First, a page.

In recent weeks I found myself experiencing DKA & several unexplained  hyperglycemia episodes which I believe were ultimately due to what’s called, ” silent occlusion” where my pump failed to notice these partial occlusion in which my infusion sets failed due to kinking of the cannula!

On 2 different occasions my glucose was in excess of 570 & due to a problem w my CGM sensors and transmitters at the same time, I was unable to treat these highs in a timely fashion. Once I experienced full blown DKA, spilling large blood ketones as measured by my blood ketone meter. And the second time my ketones were measuring small so it was believed we caught the problem before it got out of hand.
Both times the hyperglycemia required a trip to the local ER as well as hospitalization & IV insulin, as I was experiencing  EXTREME nausea & vomiting as well as the out of control abdominal pain! 

These episodes came out of no where & I did not have the preventive knowledge that my Dexcom CGM would have provided  due to a malfunction of my CGM transmitter. I was waiting for Dexcom to replace my transmitters so other than a point in time bg meter value, I had no idea I was headed toward DKA. It was a perfect storm of sorts.

The frustrating part was I had been in close contact with my endo’s convering doc & had tried a “virgin” insulin injection doses w a syringe using the same insulin in my pump so I knew that the insulin wasn’t the problem. Both times, I removed and reinserted in a different spot my infusion set to help remedy the problem to no avail!!

This all started on a Friday afternoon, of course, after my endo’s office had closed for the day. I am blessed to have a very knowledgeable, supportive and caring endo & the covering doc was equally as good! ( if I can brag a minute, my endo’s office at the Diabetes Center at MGH is the office where the Islet Bionic Pancreas research project originates!! Dr Ed Damiano , Stephen Russell, MD & research staff ROCK!! So, although I applaude Medtronics resent Closed loop system approval, I’m waiting for the Islet, closed loop system to hit the market!! Ok, bragging over!!)
It was incredible that I called Medtronics to help me w my pump Saturday morning ,spending over an hour on the phone, only to have them reassure me “everything is fine! U can continue to use it!! ” Hearing this, I neglected to listen to my gut and that of the covering endo, and continued to use my pump!! Can u say DENIAL!!! I feel I wanted to believe it was ok!! I went against even the positive outcomes of a drop in my blood sugar after I bolussd w a syringe!! I could kick myself now. 

Fast forward to Saturday at 4pm & my BG was now over 450 despite it coming down to 273 with a virgin dose of injected insulin!! And at this point I had changed my infusion set several times only to find the canula bent on two occasions which totally pointed to my pump not detecting my sites not delivering the vorrect amount of insulin. This is the definition of a silent occlusion.
By Saturday afternoon unbeknownst to me I was in full blown DKA experiencing severe, unrelenting, continuous nausea & vomiting, plus EXCRUCIATING abdominal pain unlike any I had experienced in my life with long standing chronic pancreatitis. Never mind the mind numbing thirst and peeing up a storm. I ended up going to the ER & being admitted for management of my DKA. As a relatively new PWD, this was my first experience w DKA! I TRULY had no idea what was happening!!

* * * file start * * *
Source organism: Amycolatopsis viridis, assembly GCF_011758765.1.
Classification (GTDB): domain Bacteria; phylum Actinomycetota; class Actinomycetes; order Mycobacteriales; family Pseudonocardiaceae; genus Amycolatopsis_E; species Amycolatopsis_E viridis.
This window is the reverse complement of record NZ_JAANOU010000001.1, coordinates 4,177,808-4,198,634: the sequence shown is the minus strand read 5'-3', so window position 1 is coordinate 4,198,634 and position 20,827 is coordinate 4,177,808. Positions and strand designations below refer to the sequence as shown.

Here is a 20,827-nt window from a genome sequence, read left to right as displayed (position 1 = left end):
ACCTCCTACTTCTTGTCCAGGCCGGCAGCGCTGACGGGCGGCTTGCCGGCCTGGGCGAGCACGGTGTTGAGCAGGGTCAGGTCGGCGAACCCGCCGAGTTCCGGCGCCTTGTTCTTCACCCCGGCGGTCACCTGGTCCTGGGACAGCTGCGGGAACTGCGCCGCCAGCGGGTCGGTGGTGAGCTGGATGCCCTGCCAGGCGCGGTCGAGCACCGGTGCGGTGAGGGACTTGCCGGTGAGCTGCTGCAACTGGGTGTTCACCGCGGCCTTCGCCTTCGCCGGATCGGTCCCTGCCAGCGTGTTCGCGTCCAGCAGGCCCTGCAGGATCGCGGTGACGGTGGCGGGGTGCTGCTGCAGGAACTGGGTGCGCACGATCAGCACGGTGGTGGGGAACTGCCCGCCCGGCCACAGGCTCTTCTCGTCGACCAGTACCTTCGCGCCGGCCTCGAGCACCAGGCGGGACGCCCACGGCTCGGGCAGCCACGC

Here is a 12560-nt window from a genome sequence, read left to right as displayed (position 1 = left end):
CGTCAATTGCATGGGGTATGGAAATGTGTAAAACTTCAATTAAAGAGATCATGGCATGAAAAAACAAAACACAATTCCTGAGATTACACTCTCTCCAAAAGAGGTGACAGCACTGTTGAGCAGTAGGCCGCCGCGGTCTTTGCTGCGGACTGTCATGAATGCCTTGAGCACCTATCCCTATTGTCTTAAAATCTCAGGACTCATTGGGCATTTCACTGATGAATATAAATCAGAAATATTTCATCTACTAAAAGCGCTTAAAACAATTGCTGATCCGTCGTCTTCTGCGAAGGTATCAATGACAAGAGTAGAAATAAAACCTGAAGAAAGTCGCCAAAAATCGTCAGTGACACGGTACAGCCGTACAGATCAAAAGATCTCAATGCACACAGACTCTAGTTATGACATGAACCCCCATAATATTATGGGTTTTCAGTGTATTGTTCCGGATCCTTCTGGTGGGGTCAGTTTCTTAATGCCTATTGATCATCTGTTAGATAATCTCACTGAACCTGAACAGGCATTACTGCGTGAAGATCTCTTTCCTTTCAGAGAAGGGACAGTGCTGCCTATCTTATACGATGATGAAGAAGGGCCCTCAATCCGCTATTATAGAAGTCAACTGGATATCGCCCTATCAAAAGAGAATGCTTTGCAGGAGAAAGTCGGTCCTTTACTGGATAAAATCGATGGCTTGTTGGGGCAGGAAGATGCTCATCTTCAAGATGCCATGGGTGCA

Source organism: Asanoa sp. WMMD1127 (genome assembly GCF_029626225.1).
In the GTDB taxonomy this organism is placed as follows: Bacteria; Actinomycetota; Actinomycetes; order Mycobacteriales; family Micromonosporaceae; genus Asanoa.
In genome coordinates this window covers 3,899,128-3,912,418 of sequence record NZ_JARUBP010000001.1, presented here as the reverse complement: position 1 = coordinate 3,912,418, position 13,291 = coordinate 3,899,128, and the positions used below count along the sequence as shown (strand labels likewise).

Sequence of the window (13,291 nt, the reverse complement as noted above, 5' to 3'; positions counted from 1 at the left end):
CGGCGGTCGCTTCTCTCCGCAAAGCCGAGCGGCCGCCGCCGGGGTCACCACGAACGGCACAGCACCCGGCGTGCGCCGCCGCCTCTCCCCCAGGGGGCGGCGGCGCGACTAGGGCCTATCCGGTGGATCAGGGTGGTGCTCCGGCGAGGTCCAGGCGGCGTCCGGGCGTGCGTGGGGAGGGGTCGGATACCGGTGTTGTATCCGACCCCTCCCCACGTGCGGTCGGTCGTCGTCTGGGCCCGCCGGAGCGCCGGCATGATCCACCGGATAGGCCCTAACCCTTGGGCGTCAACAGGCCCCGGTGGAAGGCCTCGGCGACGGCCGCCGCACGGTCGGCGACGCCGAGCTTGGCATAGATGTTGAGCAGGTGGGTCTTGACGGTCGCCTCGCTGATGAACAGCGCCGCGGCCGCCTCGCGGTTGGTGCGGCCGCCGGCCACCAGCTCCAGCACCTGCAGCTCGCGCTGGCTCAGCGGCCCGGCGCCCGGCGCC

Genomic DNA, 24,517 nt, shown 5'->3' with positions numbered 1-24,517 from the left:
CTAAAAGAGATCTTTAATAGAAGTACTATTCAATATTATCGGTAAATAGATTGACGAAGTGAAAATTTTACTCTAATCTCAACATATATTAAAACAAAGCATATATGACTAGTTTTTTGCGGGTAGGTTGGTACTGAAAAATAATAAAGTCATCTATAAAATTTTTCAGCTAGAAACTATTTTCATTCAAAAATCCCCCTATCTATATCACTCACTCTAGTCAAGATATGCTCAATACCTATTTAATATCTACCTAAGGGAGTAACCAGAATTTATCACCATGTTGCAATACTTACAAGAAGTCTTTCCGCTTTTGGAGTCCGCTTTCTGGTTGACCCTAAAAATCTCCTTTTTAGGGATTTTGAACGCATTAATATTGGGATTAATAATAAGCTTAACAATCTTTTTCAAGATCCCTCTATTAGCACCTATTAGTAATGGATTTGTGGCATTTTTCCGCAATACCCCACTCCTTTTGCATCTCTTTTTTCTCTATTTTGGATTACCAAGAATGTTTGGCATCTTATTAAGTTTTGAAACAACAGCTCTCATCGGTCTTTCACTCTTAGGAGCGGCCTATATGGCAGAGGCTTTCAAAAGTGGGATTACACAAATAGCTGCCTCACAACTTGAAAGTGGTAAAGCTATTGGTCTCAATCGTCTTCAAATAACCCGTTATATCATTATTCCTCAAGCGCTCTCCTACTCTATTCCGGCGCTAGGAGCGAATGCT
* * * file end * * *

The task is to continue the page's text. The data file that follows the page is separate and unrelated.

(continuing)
The second episode happened along side of another medical problem but my ketones were only moderate despite the same nausea, vomiting and Abdominal pain.
After I got home from each admission, I swore to myself I would NEVER rely on a piece of equipment again for my day to day management. After only a couple days on injections and less then stellar average bg numbers, every time it was time to give myself a dose of insulin, I would reach for my waistband to retrieve my pump to bolus. It was then I realized, I’m a pump girl & despite my experiences I would always be a pump girl, although I would be a much more careful pump user!!! So the Monday morning I was home from the hospital, I was on the phone placing my order for a replacement pump. And now I’m glad I did not let the fear paralyze me.
This brings me to my questions…did I rely to complacently & completely unaware and in denial of the downfalls of relying on a machine to take care of me!!
And do I rely too much on my CGM to warn me of troublesome patterns?? Should I just go back to what I consider primitive methods of handling dealing w my blood sugars!!

I believe for me the answert to that is no!! I enjoy pump therapy and my Dexcom CGM have been a game changer for me in my day to day management!! But I can say I have been & will continue to be mindful of manmade technology & its  limitations, all the while taking steps to double check the pump & CGM’s math all along the way!! 
Right now, I’m still dealing with the stress of these two incidents & am being OBSSESSIVE about double checking my numbers & suggested doses just to be safe. But I’m hoping as time passes & I become more comfortable, yet not complacent w my D tech, that I can find a happy balance between using my D tech as well as using my God given brain to double check to make sure all is right in my D world!!

That being said, look what I added to my daily management…am I crazy!! YES!! But that’s  despite the point!! I’m looking to make use of what is available to me in an attempt to help me manage my BG, as long as I have a healthy dose of common sense along the way!!!